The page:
I say spray, even if it is with a cheaper gun.
When you begin spraying your projects, you will be amazed at how fast you can apply the finish.
When you later move up to a better gun, you will be amazed at how little sanding you have to do to smooth out the finish.
The first time I sprayed, it was with a small touch-up gun and I was immediately hooked, even though it was not a very good gun.
Everything Jstslamd said is spot-on and while I haven't tried Iwata's Top Guns, my most used go-to gun is an Iwata.
Joe--you will see your night-and-day difference in your setup, rather than between guns. You can get reasonably satisfactory results with a cheap gun with the proper setup or unacceptable results with even the best gun and a bad setup. You need to regulate the air at the gun, filter and dry the air and filter the liquid. The gun needs to be cleaned and maintained properly, as well. Don't let these things scare you. It's all an important part of getting the best performance out of your gun.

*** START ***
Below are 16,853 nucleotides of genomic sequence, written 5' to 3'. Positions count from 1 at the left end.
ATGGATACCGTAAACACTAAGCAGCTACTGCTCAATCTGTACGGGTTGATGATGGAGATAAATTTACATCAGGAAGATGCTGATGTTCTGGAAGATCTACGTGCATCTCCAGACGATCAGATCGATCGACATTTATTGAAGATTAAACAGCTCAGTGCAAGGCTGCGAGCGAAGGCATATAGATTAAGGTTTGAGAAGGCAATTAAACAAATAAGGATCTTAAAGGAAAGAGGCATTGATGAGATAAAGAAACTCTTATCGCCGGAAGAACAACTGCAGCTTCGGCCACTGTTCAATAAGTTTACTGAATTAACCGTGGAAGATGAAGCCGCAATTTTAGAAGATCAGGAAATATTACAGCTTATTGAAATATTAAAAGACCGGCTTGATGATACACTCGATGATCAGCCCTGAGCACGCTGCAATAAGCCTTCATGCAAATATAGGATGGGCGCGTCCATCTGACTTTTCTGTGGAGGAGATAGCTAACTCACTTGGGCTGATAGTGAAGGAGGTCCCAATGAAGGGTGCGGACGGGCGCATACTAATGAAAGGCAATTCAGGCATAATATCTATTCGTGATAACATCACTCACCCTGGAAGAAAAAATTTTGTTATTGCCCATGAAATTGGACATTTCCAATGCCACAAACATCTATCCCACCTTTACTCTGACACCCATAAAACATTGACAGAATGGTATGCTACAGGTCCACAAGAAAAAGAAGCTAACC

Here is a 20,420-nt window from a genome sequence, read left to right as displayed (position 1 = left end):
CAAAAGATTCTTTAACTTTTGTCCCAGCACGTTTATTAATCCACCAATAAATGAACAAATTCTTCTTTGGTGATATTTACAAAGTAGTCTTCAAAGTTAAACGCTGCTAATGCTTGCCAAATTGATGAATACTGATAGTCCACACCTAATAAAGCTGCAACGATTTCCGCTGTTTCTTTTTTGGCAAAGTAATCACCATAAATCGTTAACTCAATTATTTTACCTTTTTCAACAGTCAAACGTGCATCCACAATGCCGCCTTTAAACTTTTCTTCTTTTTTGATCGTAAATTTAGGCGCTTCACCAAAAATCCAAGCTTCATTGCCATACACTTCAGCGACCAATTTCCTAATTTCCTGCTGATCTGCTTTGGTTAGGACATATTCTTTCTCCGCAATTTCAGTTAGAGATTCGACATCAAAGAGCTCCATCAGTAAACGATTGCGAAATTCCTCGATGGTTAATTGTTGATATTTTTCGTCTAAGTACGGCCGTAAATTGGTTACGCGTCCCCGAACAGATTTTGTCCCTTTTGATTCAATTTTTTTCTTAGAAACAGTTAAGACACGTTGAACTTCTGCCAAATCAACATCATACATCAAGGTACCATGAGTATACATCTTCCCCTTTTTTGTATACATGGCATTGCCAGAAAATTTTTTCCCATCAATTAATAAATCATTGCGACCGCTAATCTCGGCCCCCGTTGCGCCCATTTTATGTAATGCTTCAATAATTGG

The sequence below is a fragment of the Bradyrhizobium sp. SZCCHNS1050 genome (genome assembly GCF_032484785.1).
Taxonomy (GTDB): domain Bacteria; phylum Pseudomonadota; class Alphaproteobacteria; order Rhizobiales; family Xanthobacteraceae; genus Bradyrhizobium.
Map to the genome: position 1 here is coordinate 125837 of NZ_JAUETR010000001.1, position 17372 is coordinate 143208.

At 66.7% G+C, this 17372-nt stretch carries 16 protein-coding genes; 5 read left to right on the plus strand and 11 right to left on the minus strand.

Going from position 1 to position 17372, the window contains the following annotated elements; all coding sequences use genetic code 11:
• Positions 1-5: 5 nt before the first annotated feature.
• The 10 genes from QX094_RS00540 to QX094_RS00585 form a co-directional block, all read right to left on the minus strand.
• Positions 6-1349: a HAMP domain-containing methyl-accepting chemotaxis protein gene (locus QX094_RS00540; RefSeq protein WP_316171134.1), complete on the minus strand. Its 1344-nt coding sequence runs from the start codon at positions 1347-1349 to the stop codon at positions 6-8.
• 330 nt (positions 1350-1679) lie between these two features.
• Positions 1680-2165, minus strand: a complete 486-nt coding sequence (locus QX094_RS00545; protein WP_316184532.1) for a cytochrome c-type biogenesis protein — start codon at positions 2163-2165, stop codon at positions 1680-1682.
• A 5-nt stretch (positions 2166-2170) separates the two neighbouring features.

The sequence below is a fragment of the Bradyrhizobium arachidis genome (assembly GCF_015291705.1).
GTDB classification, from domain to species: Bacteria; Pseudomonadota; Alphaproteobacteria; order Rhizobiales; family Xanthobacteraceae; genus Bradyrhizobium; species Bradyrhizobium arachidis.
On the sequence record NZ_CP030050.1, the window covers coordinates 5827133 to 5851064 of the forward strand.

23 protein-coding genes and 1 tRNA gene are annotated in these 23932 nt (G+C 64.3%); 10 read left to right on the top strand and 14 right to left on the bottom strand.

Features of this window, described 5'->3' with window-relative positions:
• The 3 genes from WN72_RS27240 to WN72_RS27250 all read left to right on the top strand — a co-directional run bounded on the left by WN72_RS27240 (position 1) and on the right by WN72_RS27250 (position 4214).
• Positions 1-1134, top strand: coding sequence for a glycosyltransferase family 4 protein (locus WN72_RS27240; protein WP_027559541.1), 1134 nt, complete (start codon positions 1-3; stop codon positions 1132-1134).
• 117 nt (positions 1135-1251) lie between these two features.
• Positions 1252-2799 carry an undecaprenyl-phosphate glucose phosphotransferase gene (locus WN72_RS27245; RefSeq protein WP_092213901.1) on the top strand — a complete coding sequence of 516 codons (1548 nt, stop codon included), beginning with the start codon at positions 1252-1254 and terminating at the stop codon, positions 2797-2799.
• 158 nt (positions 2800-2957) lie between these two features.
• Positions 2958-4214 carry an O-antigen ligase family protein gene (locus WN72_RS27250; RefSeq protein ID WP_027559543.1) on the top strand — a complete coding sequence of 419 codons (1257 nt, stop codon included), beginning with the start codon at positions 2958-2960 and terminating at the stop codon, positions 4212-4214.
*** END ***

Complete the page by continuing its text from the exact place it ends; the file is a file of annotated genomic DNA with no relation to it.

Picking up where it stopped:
As Jstslamd said, you can get a good price for a used gun.
Or, get a cheap gun and sand more.
But by all means, spray. You'll be glad you did.
"Still, a man hears what he wants to hear and disregards the rest." --Paul Simon The Boxer